Tuesday, June 4, 2013

Vote in Albany on Changing Retirement Ages for Judges - NYTimes.com

New York's Chief Judge Jonathan Lippman is nearing 70
Judges in New York now have hope of postponing their retirement to age 80.   In New Jersey the state constitution sets 70 as mandatory retirement age for judges.  It helps assure a flow of new blood.  That means nominees picked by the current Governor with the consent of the majority party in the Legislature.  For the past 60 years that has meant choices between moderate Republicans and moderate Democrats.  

When he was elected three years ago Chris Christie declared his intention to remake the state's "liberal" Supreme Court and others in a judiciary who had run afoul of his own views on school funding, open housing, budget cutting etc.  A partisan standoff resulted.  Debate on judicial retirement age ceased being a calculation of the point of declining energy and competence.  It became a debate on spurring or retarding ideological change in the judiciary.   Judicial politics in new Jersey came to resemble the federal government - where Republicans seek to block any attempt by President Obama to remake the federal judiciary (which has life tenure).
At the New Jersey Law Journal Editorial Board we have called for raising the age to 75, a vote, some would say, in favor of prolonging the consensus of the past several decades.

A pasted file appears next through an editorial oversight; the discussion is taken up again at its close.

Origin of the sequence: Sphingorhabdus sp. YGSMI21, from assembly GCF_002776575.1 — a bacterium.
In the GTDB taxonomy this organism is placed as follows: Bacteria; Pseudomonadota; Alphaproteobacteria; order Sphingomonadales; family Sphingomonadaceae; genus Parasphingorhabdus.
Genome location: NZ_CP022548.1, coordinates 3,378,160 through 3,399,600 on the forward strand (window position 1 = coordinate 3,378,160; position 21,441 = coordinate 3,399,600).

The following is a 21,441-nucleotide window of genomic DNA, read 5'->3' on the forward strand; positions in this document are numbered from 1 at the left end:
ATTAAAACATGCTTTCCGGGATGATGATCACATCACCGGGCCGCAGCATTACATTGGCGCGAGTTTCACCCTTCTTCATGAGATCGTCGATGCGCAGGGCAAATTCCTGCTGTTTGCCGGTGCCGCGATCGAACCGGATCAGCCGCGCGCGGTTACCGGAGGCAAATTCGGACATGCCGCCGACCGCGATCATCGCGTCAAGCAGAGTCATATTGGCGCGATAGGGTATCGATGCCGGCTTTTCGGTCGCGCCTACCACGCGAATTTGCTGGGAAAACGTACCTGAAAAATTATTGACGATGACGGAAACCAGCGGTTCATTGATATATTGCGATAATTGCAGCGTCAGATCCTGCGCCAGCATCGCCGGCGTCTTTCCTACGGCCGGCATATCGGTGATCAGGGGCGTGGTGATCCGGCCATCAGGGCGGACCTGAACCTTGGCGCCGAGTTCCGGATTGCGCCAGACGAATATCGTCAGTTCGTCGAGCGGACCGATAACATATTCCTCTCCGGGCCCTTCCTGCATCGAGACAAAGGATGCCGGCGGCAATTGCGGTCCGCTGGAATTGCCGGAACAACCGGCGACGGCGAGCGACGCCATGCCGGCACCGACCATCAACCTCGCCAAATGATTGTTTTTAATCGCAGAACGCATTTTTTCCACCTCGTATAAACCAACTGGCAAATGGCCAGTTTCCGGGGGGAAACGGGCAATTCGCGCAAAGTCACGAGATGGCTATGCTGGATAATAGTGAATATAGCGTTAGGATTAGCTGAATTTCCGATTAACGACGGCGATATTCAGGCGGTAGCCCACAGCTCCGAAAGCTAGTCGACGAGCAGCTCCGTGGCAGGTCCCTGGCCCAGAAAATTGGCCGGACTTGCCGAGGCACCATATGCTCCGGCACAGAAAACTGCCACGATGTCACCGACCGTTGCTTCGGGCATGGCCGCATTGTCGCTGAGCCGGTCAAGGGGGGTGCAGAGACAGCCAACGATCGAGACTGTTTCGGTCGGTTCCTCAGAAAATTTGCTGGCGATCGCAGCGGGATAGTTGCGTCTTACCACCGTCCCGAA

Vote in Albany on Changing Retirement Ages for Judges - NYTimes.com: by Jesse McKinley
"ALBANY — At 74, Justice Sidney F. Strauss loves his job and has no desire to stop working. But at the end of 2014, he may be forced into his golden years by a mandatory retirement rule"...Each year, judges across New York and the rest of the country grudgingly hang up their robes because of these rules, many of which were inscribed in state constitutions well before the eras of penicillin, cholesterol drugs and hip replacements. More than 30 states and the District of Columbia have an age limit on jurists, according to the National Center for State Courts: 70 is the limit in many states, but in Vermont, it is an optimistic 90.

In New York, judges have to retire at either 70 or 76, depending on their courts. But this year, a reprieve seems possible.

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